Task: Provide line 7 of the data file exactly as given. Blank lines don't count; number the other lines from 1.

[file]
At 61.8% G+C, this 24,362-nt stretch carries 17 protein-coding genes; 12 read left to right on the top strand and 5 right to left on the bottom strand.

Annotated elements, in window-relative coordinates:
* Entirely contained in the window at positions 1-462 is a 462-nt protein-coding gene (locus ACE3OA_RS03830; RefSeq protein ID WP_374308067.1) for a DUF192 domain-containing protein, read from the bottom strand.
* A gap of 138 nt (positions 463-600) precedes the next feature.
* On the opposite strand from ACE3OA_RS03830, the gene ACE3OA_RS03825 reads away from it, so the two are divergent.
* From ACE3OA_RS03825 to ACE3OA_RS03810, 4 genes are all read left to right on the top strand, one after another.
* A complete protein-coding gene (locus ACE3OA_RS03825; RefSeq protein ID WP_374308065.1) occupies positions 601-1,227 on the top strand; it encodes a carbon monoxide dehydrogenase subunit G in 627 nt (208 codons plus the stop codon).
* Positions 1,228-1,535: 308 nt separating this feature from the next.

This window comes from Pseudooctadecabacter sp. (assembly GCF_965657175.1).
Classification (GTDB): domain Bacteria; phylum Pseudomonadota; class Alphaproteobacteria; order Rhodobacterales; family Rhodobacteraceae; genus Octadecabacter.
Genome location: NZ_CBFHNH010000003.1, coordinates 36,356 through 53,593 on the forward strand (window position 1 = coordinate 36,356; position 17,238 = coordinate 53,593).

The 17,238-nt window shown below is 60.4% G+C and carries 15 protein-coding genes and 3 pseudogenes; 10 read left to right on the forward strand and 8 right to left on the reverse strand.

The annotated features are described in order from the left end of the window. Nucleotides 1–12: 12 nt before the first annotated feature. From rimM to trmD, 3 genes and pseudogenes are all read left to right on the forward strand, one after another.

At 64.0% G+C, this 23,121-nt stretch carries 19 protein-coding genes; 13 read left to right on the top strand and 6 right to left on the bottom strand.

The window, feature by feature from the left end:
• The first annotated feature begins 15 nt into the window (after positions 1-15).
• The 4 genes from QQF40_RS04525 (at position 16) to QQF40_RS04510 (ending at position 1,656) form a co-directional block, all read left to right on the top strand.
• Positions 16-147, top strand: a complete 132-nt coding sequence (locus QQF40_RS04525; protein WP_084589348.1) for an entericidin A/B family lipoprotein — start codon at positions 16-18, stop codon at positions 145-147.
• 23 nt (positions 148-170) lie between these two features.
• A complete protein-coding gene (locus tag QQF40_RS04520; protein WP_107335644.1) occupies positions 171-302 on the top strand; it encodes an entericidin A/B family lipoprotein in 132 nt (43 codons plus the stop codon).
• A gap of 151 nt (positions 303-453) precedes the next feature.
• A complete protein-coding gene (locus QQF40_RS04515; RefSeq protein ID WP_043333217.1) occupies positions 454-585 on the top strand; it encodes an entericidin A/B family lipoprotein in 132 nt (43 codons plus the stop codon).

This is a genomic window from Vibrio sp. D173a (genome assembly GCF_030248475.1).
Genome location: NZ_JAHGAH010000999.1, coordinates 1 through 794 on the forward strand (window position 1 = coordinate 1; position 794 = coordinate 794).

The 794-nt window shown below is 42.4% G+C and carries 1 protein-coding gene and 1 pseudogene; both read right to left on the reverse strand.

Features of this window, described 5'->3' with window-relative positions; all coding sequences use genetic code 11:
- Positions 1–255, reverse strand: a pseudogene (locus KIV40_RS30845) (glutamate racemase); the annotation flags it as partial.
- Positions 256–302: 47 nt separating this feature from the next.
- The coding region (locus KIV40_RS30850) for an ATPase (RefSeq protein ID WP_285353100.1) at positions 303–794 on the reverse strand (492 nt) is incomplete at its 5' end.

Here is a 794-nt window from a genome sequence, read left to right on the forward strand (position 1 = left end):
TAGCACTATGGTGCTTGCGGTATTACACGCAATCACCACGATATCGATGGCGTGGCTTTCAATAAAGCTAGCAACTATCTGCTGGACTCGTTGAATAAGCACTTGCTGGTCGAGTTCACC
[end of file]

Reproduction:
* A complete protein-coding gene (locus ACE3OA_RS03825; RefSeq protein ID WP_374308065.1) occupies positions 601-1,227 on the top strand; it encodes a carbon monoxide dehydrogenase subunit G in 627 nt (208 codons plus the stop codon).